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Health Information Technology

The adoption of electronic medical records (EMR) in ambulatory settings has been widely recommended by both the Institute of Medicine and the Future of Family Medicine project as a means to reduce errors and improve the quality of health care. To date, the majority of EMR research has been conducted in large integrated health systems. These systems use in-house developed EMRs and have access to technical support resources and information sharing capacities that are important to ensuring meaningful use of this technology. These resources are typically not present in privately owned, community primary care practices where most of the care in the US is delivered. These differences make it difficult to translate the findings from these studies into patient care improvements in the unaffiliated community practice setting. With the passage of the American Recovery and Reinvestment Act in February 2009 which includes mandates and incentives for expand health information technology (HIT) use along with incentives to use e-prescribing tools both as stand alone systems or as part of a full-function EMR offered through Medicare, independent community practices are likely to adopt EMRs in increasing numbers. Therefore, understanding how these practices can effectively use commercially available EMRs to improve the quality, safety and efficiency of health care is paramount.

Our research team is conducting cutting-edge research that examines health information technology use in primary care practice, with particular emphases on understanding and improving EMR use among independent, community-based practices where EMR use and patient care process are not well understood and on building an improved understanding of what drives variation in implementation and use of EMRs and other HIT such as e-prescribing in these settings. Working in partnership with collaborators around the country we are committed to developing the knowledge base and tools needed to help primary care practices use these technologies to improve care.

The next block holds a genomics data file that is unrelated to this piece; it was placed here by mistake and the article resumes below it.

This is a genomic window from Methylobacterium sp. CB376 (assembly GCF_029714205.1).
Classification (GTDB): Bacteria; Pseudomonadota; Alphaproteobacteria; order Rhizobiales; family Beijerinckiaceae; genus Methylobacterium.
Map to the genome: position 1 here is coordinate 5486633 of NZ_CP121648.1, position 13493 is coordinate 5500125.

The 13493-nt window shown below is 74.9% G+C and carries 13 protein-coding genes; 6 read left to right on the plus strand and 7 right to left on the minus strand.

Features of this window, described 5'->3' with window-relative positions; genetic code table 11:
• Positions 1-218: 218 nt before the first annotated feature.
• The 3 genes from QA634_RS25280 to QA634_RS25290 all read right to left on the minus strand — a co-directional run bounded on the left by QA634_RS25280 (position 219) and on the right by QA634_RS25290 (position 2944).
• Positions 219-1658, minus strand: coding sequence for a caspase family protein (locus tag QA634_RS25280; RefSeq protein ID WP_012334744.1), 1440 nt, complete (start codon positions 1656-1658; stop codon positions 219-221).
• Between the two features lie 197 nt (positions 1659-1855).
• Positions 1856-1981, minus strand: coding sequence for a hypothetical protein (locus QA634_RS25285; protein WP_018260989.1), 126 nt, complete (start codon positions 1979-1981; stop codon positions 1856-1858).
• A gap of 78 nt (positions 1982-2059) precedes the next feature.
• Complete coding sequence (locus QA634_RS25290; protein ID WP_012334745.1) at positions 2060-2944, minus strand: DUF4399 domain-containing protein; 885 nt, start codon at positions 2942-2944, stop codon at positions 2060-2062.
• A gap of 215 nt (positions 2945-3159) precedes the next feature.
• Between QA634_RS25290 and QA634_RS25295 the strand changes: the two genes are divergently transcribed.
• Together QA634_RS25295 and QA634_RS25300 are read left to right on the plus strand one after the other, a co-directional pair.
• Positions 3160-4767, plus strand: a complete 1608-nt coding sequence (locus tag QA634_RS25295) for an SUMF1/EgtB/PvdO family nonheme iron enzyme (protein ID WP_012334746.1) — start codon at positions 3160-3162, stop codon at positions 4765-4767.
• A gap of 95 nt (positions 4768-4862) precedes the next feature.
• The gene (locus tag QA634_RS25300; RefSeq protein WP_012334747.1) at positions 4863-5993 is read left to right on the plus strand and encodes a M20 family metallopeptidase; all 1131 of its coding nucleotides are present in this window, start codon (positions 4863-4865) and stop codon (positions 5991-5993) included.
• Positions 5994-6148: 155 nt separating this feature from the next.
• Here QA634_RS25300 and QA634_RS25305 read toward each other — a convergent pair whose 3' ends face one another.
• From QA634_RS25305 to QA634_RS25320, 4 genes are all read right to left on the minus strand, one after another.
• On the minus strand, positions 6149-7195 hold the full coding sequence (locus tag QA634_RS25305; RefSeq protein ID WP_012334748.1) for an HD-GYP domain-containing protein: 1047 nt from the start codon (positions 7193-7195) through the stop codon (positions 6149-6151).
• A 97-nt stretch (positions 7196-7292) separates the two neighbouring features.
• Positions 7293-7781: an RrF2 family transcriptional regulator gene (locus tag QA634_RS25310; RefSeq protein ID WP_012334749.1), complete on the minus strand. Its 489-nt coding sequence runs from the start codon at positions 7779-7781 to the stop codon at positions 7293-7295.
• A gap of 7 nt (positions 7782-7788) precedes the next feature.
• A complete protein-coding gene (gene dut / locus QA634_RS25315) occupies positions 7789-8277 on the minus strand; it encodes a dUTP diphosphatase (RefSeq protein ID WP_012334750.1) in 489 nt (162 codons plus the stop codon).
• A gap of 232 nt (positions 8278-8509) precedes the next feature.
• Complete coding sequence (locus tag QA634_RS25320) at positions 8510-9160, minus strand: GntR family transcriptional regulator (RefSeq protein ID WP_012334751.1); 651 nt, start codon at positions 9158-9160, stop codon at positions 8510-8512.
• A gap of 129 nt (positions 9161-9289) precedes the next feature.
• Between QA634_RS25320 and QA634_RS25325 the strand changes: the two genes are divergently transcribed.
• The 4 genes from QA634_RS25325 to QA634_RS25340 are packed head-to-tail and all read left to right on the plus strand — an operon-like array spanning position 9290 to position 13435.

Our grants and papers in this area are indicative of a vibrant and growing body of research in this area that positions our team to improve care quality in primary care practices by helping practices make the necessary work flow and organizational changes for optimizing health information technology use in this setting.


  • Bell DS, Schueth AJ, Guinan JP, Wu S, Crosson JC. Evaluating the technical adequacy of electronic prescribing standards: results of an expert panel process. AMIA Annual Symposium Proceedings, 2008:46-50. PMID: 18999287
  • Crosson JC, Isaacson N, Lancaster D, McDonald EA, Schueth AJ, DiCicco-Bloom B, Newman
    JL, Wang CJ, Bell DS. Variation in electronic prescribing implementation among twelve
    ambulatory practices. J Gen Intern Med, 2008; 23(4): 364-71.
  • Crosson JC, Ohman-Strickland PA, Hahn KA, DiCicco-Bloom B, Shaw E, Orzano AJ, Crabtree
    BF. Use of electronic medical records and diabetes quality of care: results from a sample of
    family medicine practices. Ann Fam Med 2007 May-June; 5(3): 209-15.
  • Crosson JC, Stroebel C, Scott J, Stello B, Crabtree BF.  Implementing an electronic medical
    record in a family medicine practice: Communication, decision-making, and conflict.  Ann
    Fam Med. 2005; 3(4):307-311.
  • Hahn KA, Ohman-Strickland PA, Cohen DJ, Piasecki AK, Crosson JC, Clark EC, Crabtree
    BF. Electronic medical records are not associated with improved documentation in
    community primary care practice. Journal (Under review).
  • Wang CJ, Patel MH, Schueth AJ, Bradley M, Wu S, Crosson JC, Glassman PA, Bell DS. Perceptions of standards-based electronic prescribing systems as implemented in outpatient primary care: a physician survey. Journal of the American Medical Informatics Association. 2009;16:493–502. PMID: 19390106



  • Cohen, PI. “Cardiovascular Disease Care and EMR use in community-based primary care practice.” Funded by the National Heart, Lung and Blood Institute. (1 R21 HL092046-01A2) Dates of Activity: 9/1/2009 – 8/30/2011.
  • Crosson, PI. “Building an implementation toolset for e-prescribing (subcontract).” Funded by the Agency for Healthcare Research and Quality. (HHSA290200600017  TO#4, PI for overall project: Bell, RAND Health Corporation/UCLA) Dates of Activity: 8/1/08 – 9/30/10.
  • Crosson, PI. “Tests of Medicare's initial electronic prescribing standards in the New Jersey e-prescribing action coalition (subcontract).” Funded by the Agency for Healthcare Research and Quality/Centers for Medicare and Medicaid Services. (1 U18 HS016391-01, PI for overall project: Bell, RAND Health Corporation/UCLA) Dates of Activity: 1/1/06 – 12/31/06


  • Cohen, PI.  “The role of EMRs in communicating about medication management.” R21 submitted to the Agency for Healthcare Research Quality. Anticipated Dates: 7/2010-6/2012.